Most of the time we are adding navigation via an icon in the top navigation, or a button push such as a "Next" prompt. In those cases, it is very easy to auto-build our navigation formulas by selecting the object which will be the trigger, and using the Action Menu to add navigation.
Tip: Did you notice that you can select the screen and the transition directly from the Navigation drop downs on the Action tab? When you do that PowerApps builds the navigation formula for you! Easy peezy!
A slightly different scenario:
On the other hand, there are times when we want to determine navigation based on user selection somewhere on the current screen. In the sample below, we built a ficticious sample app which returns feature statistics for our sprint. In addition, it allows the Program Managers to suggest new features (driven by customer EBC) by clicking on the small push pin on the lower right hand corner of the screen.
Here's the catch: Each Product has a different set of field values required to suggest a feature....so a different form is needed based on the product selection (enablement often leads to diversity in intake systems - smiles). Therefore, we have a different request screen in the app for each product name.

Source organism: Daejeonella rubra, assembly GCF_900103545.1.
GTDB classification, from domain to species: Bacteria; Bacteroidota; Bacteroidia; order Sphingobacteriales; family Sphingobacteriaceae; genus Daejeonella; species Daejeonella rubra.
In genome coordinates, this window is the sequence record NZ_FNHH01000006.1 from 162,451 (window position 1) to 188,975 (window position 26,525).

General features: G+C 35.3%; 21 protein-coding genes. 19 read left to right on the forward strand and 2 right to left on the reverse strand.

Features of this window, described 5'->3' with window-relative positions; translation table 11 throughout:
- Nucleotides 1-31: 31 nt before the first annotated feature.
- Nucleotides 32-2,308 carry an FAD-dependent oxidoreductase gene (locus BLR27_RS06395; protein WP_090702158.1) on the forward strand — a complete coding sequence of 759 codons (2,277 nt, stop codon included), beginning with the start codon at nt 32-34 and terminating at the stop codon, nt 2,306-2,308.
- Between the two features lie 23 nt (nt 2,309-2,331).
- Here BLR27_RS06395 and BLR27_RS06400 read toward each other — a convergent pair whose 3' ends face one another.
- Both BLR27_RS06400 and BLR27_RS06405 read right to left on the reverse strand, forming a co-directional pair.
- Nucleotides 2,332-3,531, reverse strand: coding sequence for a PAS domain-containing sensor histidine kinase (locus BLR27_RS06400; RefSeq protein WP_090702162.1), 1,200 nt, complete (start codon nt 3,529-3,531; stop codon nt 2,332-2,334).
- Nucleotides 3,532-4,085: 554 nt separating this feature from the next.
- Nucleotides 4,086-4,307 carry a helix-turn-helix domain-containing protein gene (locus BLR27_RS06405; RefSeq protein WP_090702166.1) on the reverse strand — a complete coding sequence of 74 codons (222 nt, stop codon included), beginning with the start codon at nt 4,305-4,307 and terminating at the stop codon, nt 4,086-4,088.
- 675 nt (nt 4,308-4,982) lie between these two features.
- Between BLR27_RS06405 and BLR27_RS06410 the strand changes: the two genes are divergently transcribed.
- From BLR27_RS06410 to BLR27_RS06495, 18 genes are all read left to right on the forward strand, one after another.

Not to worry! This is an exceptionally easy thing to do in PowerApps. The way I choose to do it is by setting the OnSelect property for the push pin icon in this way:
Step 1: Select the Push Pin Icon
Step 2: Set the OnSelect property with a conditional format similar to this one (change the screen names and drop down names as needed):
If("A" in ddProductName.Selected.Value,Navigate(ScreenProductA, ScreenTransition.Fade), If("B" in ddProductName.Selected.Value,Navigate(ScreenProductB, ScreenTransition.Fade), Navigate(ScreenProductC, ScreenTransition.Fade)))
Translated the above formula really means:
If "A" is found in the selected Product Name then navigate to the screen named "ScreenProductA", or if "B" is found in the selected Product Name then navigate to the screen named "ScreenProductB", ELSE navigate to the screen named "ScreenProductC").
Any operator can be used (such as equals) instead:
The If() function is a handy tool for many types of conditions including navigation. I've written it completely out here for the sake of readability, but you can abbreviate nested "If" statements as broken down in our formula reference here: